Ian G wrote, On 2008-10-19 05:09:
> Ian G wrote:
>> Nelson B Bolyard wrote:
>>> KCM would not have helped.
>> I agree, KCM would not have helped.  In both cases, the warnings are
>> delivered, and the user is given the responsibility for the overrides.
> I was thinking about this, and actually, KCM would have helped here.

No, it couldn't have.  In fact, it could have been hurtful.

> If you look at the two cert viewers side by side, then there is a
> clear difference:
>   https://bugzilla.mozilla.org/attachment.cgi?id=343662
>   https://bugzilla.mozilla.org/attachment.cgi?id=343663
> Now, this info and the difference is available to the browser, which
> operating in KCM mode.  It would be an easy thing to display the two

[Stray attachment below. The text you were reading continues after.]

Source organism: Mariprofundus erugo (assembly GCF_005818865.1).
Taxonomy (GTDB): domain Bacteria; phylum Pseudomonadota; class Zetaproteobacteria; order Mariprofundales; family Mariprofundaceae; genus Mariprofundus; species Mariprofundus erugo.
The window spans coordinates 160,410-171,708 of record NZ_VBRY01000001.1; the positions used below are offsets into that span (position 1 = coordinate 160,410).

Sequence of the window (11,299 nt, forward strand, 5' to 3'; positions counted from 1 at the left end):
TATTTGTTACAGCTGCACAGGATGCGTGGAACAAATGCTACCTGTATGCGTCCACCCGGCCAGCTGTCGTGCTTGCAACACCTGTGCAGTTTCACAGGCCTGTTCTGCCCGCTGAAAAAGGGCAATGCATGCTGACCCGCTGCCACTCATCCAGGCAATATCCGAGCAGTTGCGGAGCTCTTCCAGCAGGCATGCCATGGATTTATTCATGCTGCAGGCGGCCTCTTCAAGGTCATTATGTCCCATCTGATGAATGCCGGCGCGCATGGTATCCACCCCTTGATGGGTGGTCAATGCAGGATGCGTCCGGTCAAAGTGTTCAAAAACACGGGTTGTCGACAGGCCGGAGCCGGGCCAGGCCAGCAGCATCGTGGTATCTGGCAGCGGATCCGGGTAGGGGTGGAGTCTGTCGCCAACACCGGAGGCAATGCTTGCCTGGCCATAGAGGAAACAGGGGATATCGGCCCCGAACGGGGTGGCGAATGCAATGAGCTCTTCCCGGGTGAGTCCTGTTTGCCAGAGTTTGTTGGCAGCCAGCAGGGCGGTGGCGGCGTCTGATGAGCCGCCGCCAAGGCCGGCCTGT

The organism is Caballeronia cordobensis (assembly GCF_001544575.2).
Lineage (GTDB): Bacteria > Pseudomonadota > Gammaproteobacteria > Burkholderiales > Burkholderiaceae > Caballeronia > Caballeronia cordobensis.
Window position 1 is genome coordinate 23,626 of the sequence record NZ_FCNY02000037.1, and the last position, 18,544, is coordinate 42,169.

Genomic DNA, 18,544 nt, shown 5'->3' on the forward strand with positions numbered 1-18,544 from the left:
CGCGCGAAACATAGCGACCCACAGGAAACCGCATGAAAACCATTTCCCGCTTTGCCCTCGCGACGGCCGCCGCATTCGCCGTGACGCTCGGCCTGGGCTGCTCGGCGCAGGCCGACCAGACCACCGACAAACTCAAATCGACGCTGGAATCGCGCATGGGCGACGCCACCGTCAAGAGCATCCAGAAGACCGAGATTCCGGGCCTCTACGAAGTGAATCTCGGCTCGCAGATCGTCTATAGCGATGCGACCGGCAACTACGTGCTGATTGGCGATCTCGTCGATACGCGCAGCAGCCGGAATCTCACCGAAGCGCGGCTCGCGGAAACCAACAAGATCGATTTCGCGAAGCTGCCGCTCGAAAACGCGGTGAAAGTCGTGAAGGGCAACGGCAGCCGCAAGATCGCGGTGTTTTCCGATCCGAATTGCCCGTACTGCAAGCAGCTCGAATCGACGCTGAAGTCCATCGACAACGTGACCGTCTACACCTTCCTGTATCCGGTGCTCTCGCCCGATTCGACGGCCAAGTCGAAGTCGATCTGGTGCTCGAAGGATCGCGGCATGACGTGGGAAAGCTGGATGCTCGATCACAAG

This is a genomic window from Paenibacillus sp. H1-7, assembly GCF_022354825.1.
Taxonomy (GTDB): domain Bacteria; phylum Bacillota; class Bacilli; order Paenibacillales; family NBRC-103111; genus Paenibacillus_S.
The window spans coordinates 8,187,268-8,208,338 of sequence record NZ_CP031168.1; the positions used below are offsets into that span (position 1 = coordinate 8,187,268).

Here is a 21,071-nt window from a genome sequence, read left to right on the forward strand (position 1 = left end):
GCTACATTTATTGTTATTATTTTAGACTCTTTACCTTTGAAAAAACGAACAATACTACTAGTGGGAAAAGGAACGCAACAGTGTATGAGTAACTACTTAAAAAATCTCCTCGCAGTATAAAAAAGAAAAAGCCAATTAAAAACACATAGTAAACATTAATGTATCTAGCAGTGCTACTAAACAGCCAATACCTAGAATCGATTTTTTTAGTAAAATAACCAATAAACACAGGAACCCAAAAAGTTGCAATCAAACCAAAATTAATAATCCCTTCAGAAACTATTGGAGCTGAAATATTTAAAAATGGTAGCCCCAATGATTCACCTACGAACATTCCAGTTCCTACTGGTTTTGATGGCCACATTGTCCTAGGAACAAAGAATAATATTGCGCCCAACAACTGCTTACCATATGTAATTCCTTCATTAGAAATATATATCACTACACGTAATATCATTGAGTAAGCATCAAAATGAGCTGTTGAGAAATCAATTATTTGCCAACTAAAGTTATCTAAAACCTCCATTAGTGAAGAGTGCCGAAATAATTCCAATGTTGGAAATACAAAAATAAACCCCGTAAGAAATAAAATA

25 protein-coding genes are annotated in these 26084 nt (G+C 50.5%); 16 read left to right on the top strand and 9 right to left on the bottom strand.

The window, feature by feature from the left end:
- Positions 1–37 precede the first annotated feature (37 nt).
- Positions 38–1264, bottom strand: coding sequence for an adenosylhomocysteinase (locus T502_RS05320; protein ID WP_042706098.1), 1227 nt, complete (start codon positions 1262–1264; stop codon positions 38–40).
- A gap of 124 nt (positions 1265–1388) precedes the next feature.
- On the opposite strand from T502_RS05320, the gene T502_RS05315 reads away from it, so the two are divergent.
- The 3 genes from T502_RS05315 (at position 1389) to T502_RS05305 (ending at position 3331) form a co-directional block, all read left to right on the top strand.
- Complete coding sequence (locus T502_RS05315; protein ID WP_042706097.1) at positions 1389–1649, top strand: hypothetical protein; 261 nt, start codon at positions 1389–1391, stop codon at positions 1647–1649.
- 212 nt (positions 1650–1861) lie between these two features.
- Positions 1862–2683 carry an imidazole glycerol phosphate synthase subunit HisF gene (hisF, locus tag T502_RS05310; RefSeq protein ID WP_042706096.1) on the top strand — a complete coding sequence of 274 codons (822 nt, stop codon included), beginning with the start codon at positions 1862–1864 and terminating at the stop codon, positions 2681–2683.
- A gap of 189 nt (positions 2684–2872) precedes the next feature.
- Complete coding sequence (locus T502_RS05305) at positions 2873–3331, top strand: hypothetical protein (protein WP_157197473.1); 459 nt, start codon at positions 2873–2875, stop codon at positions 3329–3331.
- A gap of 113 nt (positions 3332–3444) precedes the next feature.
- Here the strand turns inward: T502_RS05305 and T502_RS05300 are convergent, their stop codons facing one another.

> certs, and the differences highlighted, perhaps in red or somesuch.

This was a brand new installation.  Formatted hard drive, reinstalled OS,
installed browser.  FIRST contact with every https site produced the
self-signed cert warning.  There simply were no other certs with which
to compare.  KCM would have accepted those certs without any complaint.

THEN, later, if and when she came upon the REAL server certs from the
real server, KCM would have warned her away!  It would have said
"Wait, don't trust this new cert!"

And don't forget the Debian key generator.  It showed us that a serious
flaw in KCM is the complete lack of any revocation mechanism.

I want to drive a stake through the heart of something, too.
Can you guess what it is?
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